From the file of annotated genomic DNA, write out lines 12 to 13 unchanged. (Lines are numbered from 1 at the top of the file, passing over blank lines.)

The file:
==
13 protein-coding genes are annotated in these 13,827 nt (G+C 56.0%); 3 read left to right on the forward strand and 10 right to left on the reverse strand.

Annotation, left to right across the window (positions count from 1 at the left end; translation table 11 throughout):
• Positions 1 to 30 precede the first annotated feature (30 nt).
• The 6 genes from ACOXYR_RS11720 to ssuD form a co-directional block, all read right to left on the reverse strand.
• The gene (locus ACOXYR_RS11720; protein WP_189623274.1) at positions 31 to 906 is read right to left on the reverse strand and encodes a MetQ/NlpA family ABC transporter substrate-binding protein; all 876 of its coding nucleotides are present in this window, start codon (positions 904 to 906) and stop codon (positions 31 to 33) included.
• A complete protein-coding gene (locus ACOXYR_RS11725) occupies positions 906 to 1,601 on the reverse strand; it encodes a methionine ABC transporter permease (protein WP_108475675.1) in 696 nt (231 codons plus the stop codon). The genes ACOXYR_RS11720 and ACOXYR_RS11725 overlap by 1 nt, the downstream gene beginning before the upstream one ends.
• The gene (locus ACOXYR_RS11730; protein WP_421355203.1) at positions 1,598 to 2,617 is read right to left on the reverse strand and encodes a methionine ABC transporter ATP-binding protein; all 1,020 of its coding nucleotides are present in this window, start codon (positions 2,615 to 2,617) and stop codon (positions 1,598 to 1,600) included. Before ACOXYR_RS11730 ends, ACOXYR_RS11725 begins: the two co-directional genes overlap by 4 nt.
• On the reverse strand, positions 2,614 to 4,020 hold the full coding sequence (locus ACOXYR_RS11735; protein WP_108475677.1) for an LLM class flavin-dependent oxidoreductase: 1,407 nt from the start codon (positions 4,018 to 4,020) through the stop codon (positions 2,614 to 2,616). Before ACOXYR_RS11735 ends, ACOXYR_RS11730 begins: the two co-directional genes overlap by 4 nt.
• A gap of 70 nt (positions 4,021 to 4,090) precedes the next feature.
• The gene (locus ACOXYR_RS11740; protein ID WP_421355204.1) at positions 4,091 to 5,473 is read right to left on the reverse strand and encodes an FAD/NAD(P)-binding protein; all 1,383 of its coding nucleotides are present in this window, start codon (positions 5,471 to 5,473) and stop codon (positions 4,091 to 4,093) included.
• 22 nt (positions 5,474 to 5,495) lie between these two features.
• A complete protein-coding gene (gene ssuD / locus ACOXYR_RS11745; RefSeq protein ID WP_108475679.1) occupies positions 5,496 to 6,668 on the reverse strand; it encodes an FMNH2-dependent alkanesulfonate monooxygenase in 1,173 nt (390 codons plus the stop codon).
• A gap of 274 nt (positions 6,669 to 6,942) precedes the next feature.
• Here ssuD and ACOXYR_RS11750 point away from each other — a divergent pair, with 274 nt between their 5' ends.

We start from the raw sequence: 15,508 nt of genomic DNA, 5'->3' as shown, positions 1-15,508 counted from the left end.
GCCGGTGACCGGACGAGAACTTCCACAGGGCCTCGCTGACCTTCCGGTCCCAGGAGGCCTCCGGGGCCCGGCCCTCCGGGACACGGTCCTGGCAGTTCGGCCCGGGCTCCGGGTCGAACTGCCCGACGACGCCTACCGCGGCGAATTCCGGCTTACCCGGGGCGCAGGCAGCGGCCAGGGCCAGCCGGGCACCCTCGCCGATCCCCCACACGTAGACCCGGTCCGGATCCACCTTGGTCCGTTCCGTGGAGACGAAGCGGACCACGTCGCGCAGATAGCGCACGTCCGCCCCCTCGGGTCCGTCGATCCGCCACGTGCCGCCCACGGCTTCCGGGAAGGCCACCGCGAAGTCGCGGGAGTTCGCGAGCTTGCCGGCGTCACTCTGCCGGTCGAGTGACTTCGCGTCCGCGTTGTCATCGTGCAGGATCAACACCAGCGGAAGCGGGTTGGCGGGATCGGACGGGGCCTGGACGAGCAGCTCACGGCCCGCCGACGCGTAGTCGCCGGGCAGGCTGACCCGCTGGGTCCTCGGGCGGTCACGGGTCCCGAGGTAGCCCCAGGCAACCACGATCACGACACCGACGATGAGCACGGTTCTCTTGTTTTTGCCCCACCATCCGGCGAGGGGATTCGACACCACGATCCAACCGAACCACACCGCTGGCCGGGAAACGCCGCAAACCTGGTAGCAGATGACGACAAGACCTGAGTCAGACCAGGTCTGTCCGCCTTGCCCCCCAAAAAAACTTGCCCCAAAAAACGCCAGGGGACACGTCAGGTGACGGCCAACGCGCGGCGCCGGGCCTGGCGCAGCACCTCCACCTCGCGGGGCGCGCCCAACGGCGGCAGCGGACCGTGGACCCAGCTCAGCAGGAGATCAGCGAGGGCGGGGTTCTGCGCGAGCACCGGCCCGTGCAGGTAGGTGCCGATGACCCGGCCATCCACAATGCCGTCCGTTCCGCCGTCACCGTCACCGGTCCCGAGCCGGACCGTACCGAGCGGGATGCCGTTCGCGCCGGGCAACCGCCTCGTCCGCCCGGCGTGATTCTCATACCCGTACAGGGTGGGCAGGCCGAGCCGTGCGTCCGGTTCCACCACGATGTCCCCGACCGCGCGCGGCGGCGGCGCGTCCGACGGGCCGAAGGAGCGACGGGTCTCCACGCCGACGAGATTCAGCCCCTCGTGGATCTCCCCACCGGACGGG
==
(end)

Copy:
• A complete protein-coding gene (gene ssuD / locus ACOXYR_RS11745; RefSeq protein ID WP_108475679.1) occupies positions 5,496 to 6,668 on the reverse strand; it encodes an FMNH2-dependent alkanesulfonate monooxygenase in 1,173 nt (390 codons plus the stop codon).
• A gap of 274 nt (positions 6,669 to 6,942) precedes the next feature.